You start with a general question about species--of which the closest is many colonial animals (e.g. bees) for which high-maintenance offspring and close kinship have evolved members that contribute to the reproductive success of close relatives but don't have their own instinct to reproduce.
    Quote Originally Posted by RamenNoodles View Post
    Note that - instinctively wanting to not reproduce before death
    is not the same as - having no instinct to reproduce before death
    Quote Originally Posted by Lynx_Fox View Post
    You start with a general question about species--of which the closest is many colonial animals (e.g. bees) for which high-maintenance offspring and close kinship have evolved members that contribute to the reproductive success of close relatives but don't have their own instinct to reproduce.
    Quote Originally Posted by RamenNoodles View Post
    Situation-X: there is no overpopulation and resources are sufficient
    What selection conditions can be applied to direct a species' evolutionary path toward: instinctively wanting to not reproduce before death in Situation-X?
    I refer to selection conditions which direct the entire species to abstinence.

    Quote Originally Posted by Lynx_Fox View Post
    As for humans, there might be something similar going on with women explaining why they lose their reproductive capability long before their potential lifespans--some sort of evolutionary optimization between lower-chance of high-maintenance offspring (even worse than bees) survival (due to age and birth defects) versus contribution and improved success of close kins in tight tribal societies (where we evolved).
    Quote Originally Posted by RamenNoodles View Post
    Situation-X: there is no overpopulation and resources are sufficient
    What selection conditions can be applied to direct a species' evolutionary path toward: instinctively wanting to not reproduce before death in Situation-X?
    Regarding human females, they, before losing their reproductive capability, have (I presume) the instinct to reproduce while still alive.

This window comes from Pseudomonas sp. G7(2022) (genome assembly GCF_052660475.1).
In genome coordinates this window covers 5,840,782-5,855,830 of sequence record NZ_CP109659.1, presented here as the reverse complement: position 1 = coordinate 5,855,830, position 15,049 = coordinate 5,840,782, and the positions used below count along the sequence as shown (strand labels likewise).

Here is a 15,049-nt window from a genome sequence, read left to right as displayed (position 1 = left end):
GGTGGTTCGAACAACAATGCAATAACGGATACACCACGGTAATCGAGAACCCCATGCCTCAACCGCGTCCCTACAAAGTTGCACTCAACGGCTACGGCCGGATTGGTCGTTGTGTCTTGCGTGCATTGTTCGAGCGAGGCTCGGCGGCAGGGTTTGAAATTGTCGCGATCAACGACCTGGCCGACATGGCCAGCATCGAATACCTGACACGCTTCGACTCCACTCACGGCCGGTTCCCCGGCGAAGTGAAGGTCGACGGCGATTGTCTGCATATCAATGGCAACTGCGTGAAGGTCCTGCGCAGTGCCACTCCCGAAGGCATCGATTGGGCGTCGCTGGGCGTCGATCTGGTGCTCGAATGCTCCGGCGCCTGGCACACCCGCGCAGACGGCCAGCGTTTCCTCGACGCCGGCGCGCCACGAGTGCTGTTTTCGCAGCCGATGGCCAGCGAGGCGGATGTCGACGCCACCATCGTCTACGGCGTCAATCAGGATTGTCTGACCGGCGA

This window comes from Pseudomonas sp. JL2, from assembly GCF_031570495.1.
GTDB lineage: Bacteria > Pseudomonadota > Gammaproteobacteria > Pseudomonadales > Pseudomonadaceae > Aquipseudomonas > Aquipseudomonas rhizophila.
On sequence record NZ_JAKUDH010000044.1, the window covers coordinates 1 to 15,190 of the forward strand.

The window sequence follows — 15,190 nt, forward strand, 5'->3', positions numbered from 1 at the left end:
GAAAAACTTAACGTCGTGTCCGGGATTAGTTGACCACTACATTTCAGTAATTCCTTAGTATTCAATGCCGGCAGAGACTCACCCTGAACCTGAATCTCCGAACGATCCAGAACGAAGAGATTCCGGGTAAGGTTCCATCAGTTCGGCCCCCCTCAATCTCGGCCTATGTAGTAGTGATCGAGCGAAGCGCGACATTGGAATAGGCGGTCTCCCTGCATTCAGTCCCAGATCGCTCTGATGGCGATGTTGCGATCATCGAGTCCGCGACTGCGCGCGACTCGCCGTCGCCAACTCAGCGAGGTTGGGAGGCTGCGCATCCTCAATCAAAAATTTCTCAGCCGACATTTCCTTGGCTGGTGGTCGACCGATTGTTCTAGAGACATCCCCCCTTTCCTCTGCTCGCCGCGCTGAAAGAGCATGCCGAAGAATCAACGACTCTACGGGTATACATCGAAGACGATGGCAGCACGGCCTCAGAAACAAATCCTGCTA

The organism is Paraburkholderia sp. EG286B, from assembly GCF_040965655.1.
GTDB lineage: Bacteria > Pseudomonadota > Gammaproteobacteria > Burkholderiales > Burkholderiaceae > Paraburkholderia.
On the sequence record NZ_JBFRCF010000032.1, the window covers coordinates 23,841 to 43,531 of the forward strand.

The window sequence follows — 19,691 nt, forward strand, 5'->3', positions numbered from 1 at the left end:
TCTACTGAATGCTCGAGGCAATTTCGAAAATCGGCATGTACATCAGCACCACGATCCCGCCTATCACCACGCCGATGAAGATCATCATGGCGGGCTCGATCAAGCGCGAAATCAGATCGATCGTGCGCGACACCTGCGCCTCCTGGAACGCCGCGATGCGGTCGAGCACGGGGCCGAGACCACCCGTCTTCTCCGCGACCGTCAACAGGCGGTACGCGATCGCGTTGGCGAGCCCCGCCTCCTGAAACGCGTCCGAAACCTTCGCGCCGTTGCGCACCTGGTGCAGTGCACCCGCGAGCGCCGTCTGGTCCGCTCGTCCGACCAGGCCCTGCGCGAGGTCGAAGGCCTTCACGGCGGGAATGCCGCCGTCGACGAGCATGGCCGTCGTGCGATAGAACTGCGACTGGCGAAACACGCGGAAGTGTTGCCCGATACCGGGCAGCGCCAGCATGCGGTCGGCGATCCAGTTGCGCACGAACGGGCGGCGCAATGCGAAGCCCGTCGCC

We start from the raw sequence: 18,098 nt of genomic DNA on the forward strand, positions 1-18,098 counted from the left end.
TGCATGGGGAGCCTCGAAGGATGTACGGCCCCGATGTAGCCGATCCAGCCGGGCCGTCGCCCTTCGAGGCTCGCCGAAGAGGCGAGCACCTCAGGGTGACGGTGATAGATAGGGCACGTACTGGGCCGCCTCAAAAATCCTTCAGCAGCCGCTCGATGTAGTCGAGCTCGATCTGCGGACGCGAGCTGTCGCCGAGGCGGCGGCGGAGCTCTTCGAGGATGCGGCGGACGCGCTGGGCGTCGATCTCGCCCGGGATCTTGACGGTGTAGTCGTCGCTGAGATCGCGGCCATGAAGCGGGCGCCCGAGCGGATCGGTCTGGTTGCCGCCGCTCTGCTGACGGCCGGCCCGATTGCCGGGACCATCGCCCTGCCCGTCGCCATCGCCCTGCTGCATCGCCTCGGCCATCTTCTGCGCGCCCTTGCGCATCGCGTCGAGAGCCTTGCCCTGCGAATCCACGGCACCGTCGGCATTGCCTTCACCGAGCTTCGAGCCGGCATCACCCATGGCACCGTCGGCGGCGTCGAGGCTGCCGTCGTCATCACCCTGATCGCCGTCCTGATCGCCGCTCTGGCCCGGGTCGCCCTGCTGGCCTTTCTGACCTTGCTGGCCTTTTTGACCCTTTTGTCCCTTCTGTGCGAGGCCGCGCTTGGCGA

The key of my question is about the instinct to not reproduce at any point of time, when alive.
    I think menopause doesn't lead to wanting to not reproduce. I think menopause leads to not wanting to reproduce.
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  7. #6  
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    Quote Originally Posted by RamenNoodles View Post
    Quote Originally Posted by Lynx_Fox View Post
    Please refine your question.... You start with a general question about species--of which the closest is many colonial animals (e.g. bees)
    I see what you mean. I refer to a species of animal with brains that have developed the instinct to reproduce.
    So am I! Most insects have that as do more intelligent animals.

    "I think menopause doesn't lead to wanting to not reproduce. I think menopause leads to not wanting to reproduce."
    Huh?

    I'm still not sure what you after in this thread. A talk about species, then individuals, while rejecting some of nature's more spectacular examples because you seem to vastly overestimate the intelligence required for reproduction, then return to species. What are you getting at? A species view seems to defy logic, since ones that evolve no capacity to reproduce--cease to exist. If you mean for short periods, say less than a life cycle, than sure--nature offers many of them as well--when environmental triggers don't start a mating cycle for example until conditions are more favorable (e.g. shifting bird mating as a result of climate change).